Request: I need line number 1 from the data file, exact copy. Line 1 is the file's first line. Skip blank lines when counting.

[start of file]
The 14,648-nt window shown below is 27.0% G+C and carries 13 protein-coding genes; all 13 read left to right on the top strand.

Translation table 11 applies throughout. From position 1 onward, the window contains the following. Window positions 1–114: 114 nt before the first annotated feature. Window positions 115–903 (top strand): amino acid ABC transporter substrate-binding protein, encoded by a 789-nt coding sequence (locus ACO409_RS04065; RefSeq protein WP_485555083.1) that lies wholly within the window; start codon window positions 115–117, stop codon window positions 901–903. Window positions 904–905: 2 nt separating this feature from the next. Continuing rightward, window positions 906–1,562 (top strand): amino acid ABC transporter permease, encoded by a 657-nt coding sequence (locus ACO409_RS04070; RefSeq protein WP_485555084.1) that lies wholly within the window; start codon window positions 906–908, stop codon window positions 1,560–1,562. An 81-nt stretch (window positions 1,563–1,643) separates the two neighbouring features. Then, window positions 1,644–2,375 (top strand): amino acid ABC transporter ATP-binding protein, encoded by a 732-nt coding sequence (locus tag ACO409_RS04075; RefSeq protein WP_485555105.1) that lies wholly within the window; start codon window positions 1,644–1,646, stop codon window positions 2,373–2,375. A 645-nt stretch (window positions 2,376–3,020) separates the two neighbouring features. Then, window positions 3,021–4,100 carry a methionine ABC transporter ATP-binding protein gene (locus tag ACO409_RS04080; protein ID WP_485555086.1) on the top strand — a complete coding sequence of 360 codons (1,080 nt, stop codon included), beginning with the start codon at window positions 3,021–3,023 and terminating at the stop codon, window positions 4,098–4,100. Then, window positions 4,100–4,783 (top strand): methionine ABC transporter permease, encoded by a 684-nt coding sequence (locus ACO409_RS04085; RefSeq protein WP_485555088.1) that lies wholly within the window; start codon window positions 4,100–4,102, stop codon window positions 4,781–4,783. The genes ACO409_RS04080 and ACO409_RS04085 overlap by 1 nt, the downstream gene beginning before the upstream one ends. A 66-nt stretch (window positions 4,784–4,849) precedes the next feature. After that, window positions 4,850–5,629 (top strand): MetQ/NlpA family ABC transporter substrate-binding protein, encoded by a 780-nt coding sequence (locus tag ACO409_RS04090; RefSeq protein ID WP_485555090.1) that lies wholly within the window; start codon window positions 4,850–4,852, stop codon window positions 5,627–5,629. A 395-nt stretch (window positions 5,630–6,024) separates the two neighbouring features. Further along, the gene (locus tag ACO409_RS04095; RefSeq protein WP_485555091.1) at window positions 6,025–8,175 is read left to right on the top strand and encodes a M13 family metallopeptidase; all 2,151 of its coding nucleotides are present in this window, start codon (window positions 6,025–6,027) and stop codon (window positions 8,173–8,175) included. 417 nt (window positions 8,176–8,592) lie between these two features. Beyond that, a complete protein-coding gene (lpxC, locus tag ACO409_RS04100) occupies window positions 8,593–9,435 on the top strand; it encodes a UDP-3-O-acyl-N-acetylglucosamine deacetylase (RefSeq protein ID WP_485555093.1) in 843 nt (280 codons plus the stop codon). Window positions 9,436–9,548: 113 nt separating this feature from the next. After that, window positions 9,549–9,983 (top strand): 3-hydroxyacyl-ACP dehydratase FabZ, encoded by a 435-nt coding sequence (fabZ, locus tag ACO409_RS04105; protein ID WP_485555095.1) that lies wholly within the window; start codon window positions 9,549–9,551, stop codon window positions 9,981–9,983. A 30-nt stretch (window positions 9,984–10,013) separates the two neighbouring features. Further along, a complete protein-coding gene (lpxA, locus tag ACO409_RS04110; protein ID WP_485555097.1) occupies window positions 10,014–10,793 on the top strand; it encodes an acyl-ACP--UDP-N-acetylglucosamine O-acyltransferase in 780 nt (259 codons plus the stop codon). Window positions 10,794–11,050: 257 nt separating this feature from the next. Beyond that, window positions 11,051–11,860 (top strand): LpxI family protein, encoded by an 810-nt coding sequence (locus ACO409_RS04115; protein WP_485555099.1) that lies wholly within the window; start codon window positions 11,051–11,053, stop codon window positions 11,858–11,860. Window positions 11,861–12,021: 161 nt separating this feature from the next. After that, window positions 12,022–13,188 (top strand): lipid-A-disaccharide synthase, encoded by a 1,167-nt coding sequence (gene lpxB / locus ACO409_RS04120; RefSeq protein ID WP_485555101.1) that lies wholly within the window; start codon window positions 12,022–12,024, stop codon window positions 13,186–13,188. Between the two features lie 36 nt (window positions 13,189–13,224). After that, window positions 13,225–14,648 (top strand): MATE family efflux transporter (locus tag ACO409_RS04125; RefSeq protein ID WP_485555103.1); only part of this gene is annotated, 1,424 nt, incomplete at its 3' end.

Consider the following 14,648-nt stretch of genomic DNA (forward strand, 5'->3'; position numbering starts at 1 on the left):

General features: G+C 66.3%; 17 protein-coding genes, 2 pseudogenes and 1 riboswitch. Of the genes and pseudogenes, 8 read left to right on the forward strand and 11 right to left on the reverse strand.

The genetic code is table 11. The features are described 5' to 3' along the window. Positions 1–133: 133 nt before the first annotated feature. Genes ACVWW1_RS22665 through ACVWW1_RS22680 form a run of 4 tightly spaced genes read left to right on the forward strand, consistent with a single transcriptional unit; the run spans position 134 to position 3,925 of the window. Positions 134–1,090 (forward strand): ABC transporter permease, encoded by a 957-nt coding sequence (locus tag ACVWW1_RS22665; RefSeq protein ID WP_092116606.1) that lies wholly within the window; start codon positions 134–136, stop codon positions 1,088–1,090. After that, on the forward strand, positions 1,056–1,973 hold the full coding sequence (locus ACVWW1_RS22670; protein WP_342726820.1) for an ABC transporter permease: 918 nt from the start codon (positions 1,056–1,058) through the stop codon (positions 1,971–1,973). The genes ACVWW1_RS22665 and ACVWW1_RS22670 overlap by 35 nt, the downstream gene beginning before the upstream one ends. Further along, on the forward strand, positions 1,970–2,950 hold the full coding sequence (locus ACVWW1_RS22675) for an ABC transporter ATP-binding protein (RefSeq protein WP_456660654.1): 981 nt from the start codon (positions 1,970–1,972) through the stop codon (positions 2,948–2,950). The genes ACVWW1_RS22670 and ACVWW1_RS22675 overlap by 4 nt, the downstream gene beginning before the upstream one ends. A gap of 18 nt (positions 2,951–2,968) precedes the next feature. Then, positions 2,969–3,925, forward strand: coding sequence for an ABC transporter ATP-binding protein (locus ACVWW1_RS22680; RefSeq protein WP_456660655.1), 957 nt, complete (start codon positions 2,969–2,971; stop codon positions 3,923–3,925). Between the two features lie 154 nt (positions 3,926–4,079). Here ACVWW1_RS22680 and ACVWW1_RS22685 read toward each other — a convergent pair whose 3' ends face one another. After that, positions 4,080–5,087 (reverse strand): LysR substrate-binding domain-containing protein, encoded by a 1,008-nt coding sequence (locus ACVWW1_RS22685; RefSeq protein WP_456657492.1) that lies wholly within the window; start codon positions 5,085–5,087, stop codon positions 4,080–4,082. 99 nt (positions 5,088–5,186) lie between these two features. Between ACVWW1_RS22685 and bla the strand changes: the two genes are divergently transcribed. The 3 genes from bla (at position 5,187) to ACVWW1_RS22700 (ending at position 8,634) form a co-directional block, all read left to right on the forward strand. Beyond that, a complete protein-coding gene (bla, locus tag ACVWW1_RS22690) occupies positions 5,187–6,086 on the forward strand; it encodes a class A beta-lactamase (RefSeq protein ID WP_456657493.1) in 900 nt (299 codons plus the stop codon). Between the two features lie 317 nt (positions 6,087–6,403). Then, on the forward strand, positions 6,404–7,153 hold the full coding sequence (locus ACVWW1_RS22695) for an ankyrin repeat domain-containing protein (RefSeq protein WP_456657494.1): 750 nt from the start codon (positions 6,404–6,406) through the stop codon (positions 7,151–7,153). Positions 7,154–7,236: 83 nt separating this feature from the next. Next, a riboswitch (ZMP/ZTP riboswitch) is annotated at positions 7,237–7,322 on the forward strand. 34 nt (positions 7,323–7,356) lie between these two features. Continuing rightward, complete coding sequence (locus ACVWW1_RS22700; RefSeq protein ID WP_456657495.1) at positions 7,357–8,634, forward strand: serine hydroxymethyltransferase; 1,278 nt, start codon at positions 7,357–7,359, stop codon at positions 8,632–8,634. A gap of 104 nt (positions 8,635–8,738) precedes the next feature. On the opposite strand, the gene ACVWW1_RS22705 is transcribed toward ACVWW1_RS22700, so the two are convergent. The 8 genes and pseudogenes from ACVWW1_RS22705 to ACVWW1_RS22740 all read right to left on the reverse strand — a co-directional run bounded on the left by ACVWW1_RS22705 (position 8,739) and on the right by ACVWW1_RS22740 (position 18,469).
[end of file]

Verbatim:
The 14,648-nt window shown below is 27.0% G+C and carries 13 protein-coding genes; all 13 read left to right on the top strand.